Indian Laws to consider before shooting a film

According to Article 19 (1)(a) of the Indian Constitution, citizens have a right to freedom of speech and expression and this includes shooting the films for public exhibition. However, there may be reasonable restrictions for this fundamental right because Article 19 is not an absolute right. There are 4 types of certifications under Central Board of Film Certification :

  1. Universal (U) – The movies that are given U certificates will have minimum foul language and will be suitable to be vieved by all. Families can watch these movies with children.
  2. Parental Guidance (U/A) – The movies that are given this certification can be viewed  by all but may not be suitable for children under 12 years of age to watch alone; it is kind of a warning that this movie is not for children.
  3. Adults Only (A) – These movies may include scenes which may negatively influence children below 18 years of age.
  4. Restricted to special class of persons (S) – This is the last and a very rare type of certification. It insists that the movie or documentary is specifically made for a specialized category of people like doctors or scientists. “The Birth” was a documentary which was released in India with an S certificate and only doctors or medical professionals could view the film.

The Central Board of Film Certification certifies the film after their members screen the film. If it is given a different certificate than expected, then the makers can approach a court and if the certification does not have any reasonable explanation, then the court will interfere. Any film having a celluloid more than 2000 metres is a long film. In duration, it is set as 72 minutes. Hence, any film that is shorter than 72 minutes is a short film and if it is longer than 72 minutes, it is a long film.

Role of Film Facilitation Office

Indian film makers as well as foreign film makers require permissions and consent from different owners and authorities to shoot their films. The Film Facilitation Office (FFO) was set up by the Ministry of Information and Broadcasting in the National Film Development Corporation to encourage film shooting in India.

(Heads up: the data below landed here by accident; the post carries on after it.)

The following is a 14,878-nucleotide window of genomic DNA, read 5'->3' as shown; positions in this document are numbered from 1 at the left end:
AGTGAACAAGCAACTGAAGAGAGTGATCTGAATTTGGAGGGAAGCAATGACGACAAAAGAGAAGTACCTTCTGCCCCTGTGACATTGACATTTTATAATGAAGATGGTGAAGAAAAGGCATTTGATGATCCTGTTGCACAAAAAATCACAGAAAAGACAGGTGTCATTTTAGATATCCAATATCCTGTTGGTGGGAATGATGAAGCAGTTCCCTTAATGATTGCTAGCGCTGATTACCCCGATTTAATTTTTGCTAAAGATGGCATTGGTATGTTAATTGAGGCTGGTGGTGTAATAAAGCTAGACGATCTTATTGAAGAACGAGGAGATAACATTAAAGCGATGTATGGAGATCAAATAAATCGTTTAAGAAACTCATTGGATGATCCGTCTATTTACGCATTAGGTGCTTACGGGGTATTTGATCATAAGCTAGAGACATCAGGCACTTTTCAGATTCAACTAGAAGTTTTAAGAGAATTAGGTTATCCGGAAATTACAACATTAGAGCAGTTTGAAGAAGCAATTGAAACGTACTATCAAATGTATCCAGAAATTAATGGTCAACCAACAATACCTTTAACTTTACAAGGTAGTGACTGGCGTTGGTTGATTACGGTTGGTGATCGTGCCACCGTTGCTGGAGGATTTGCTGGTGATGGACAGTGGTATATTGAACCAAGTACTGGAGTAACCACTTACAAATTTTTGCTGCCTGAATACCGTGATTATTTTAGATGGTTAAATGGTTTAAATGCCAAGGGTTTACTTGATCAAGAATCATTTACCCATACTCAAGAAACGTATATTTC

1. Location permission: If shooting is done in a private area then the permission from the land owner is required. If it is done in a public place then the consent of the Local Police Station is required. You have to mention the date, time and the exact location, where it is shot and the duration of the shoot. Shooting in Jammu and Kashmir requires special permission from the Ministry of Home Affairs.
  2. Filming with Government Authorities: If a scene contains police vehicles or police uniform, then there should be permission taken from the authorities in the area where the shooting is done.
  3. Filming animals or birds: The Animal Welfare Board of India must approve the shooting before specific animals are filmed because there are bans or limitations for filming certain animals. A copy of the film must be sent to the AWBI if there are scenes containing animals and only after the Board’s approval can the film be released.

Television and CBFC                                       

Central Board of Film Certification (CBFC) certificate is not required for television programs and serials. However they must comply with the rules and regulations of Cable Television Network (Regulation) Act, 1955. There are rules regarding the content displayed as well as the advertisements. The offences under the Cable Television Network (Regulation) Act, 1955 are non-cognizable, meaning the police cannot file an FIR without the direction of the court. Hence, a specific complaint has to be processed by an authorized Officer by the State government.

Aishwarya Says:

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